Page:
Up and down the country the government's cuts have been impacting savagely on natural history expertise, and on curators themselves. The West Midlands no longer has any natural history curators, and in the East Midlands they are rapidly going extinct. Paul Richards - a dedicated naturalist and curator is the latest to be forced out at Sheffield, and the losses continue. There is now only one natural science curator post at Wollaton Hall in Nottingham - job-shared by two people, one of whom comes back as a volunteer on her days off because she cares so much.
I was quite emotional when I read Steven Falk's brilliant letter in British Wildlife in Feb 2012, highlighting his demise as the last traditional Natural History curator in the West Midlands. His words and views seemed like my words and views.He pointed out how many natural history collections are now in the hands of archaeologists and social historians who have all been rebranded as collections access officers, and how museum managers in his area have long been unsympathetic to the importance and value of natural history collections. This has long been true in Derby where they are now calling for volunteers to help look after those collections, yet with nobody skilled to manage them.
So may I ask you to raise one simple question at the conference and AGM this week?  Could you ask what NatSCA is doing to record, collate and widely publicise these losses of curatorial expertise across the country? 
OK, make it two questions:
Could you ask what initiatives NatSCA will now take to publicise and promote awareness of these lost posts and lost skills?
I searched the NatSCA site. I looked for a list of national or provincial museums and posts that had been axed or remained unfilled over the last few years. I looked for a list of museums with collections but no qualified staff, or a list of museums where potential job losses are still a very real concern. But nothing. Absolutely nothing - not even on the Collections At Risk page.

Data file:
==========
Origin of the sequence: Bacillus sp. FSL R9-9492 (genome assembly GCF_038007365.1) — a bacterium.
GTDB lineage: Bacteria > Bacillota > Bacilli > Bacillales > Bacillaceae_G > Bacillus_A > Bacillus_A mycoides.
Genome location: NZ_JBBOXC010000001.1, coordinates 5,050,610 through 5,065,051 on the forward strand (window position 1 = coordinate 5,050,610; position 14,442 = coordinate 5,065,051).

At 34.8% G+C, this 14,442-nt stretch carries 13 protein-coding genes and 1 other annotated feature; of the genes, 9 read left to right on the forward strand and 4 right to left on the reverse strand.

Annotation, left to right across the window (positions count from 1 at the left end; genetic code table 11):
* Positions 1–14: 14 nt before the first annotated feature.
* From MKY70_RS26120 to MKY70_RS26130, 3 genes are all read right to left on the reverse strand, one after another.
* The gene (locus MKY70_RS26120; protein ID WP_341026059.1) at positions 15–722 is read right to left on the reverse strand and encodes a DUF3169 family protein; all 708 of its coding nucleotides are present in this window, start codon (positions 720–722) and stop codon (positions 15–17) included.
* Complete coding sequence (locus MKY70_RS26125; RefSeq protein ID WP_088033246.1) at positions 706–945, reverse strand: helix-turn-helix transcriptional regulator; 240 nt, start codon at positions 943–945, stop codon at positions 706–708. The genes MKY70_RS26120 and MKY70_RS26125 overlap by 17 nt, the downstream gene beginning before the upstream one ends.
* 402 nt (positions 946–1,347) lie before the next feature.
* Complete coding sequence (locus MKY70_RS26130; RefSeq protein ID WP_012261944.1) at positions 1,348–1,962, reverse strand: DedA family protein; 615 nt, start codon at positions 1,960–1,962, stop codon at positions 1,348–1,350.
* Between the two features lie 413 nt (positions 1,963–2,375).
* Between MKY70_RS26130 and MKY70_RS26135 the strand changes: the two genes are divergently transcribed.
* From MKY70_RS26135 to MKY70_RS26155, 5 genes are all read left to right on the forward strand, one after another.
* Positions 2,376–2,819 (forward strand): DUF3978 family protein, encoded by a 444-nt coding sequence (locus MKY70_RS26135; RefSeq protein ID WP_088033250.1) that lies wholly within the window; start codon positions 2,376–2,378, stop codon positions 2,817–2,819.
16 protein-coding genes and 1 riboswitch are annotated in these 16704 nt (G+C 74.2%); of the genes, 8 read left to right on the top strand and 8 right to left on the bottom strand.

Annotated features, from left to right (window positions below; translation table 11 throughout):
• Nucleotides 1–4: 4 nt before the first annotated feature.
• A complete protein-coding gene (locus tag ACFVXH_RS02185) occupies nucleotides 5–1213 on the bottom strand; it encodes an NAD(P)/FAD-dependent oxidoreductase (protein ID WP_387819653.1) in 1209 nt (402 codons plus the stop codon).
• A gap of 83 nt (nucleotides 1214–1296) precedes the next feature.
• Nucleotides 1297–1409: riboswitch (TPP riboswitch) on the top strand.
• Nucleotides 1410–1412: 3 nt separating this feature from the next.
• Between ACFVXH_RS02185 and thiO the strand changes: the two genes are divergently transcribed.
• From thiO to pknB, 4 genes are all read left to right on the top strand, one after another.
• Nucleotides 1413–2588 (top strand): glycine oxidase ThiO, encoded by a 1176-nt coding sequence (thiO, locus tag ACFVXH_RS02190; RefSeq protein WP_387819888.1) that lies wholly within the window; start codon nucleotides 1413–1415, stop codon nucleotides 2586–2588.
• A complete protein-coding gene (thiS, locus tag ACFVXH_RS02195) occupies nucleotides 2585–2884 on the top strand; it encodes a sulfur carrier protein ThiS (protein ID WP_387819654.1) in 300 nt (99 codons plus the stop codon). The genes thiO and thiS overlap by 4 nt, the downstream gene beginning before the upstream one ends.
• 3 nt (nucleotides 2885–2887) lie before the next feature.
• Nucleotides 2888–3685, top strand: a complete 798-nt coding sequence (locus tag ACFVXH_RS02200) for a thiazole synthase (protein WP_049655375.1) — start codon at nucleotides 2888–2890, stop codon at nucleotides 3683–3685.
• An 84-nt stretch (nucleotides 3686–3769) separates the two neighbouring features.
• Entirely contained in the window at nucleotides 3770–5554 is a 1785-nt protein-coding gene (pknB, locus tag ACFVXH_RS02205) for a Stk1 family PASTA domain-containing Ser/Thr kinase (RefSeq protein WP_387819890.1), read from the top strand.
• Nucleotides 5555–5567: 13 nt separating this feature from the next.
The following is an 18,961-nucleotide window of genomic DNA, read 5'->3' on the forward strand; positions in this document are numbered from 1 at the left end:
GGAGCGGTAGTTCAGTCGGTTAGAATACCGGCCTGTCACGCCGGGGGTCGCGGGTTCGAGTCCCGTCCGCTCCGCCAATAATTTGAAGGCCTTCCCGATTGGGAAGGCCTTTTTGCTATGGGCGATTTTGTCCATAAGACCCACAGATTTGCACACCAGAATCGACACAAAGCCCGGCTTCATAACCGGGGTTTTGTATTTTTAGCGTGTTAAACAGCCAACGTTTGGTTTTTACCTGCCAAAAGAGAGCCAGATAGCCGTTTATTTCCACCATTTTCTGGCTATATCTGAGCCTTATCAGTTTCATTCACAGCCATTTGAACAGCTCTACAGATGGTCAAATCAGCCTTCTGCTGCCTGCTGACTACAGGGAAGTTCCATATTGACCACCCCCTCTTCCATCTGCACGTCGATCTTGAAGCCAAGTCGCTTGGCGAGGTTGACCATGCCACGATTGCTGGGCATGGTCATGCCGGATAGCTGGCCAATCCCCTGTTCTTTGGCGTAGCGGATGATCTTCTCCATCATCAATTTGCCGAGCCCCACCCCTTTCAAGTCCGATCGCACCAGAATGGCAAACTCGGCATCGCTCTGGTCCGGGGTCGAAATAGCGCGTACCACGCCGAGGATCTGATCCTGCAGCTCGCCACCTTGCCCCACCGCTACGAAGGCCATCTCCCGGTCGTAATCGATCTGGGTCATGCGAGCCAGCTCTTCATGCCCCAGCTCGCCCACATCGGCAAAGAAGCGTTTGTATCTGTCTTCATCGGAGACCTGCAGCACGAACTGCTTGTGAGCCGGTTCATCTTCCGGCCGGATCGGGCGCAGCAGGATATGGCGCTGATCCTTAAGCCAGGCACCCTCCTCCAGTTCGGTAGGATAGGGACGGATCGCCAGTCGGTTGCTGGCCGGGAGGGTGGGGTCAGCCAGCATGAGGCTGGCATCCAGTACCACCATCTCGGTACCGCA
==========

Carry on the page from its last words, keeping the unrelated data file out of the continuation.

So please take the chance this week to ask your fellow curators on NatSCA what they will do now. Will someone come forward to build a big, bright page on your website and call for information, gather details and publicise all these losses in UK museums? NatSCA needs to find its voice and to highlight the collections at risk as a result, and to make a contact point for staff to report past, present and future cuts to natural science curators.
I wish you well for your Conference and AGM. But do please consider that unless more is done to raise awareness of the loss of skilled staff with the ability to engage people, whether we use it or not, we will probably still lose it.  Someone needs to bring information on these losses together, and I see no-one more able than NatSCA to gather this data, to keep it up-to-date, and to shout about it to whoever will listen.
Yours sincerely
Nick Moyes
(former Senior Keeper of Natural Sciences, Derby Museum. 1985-2011)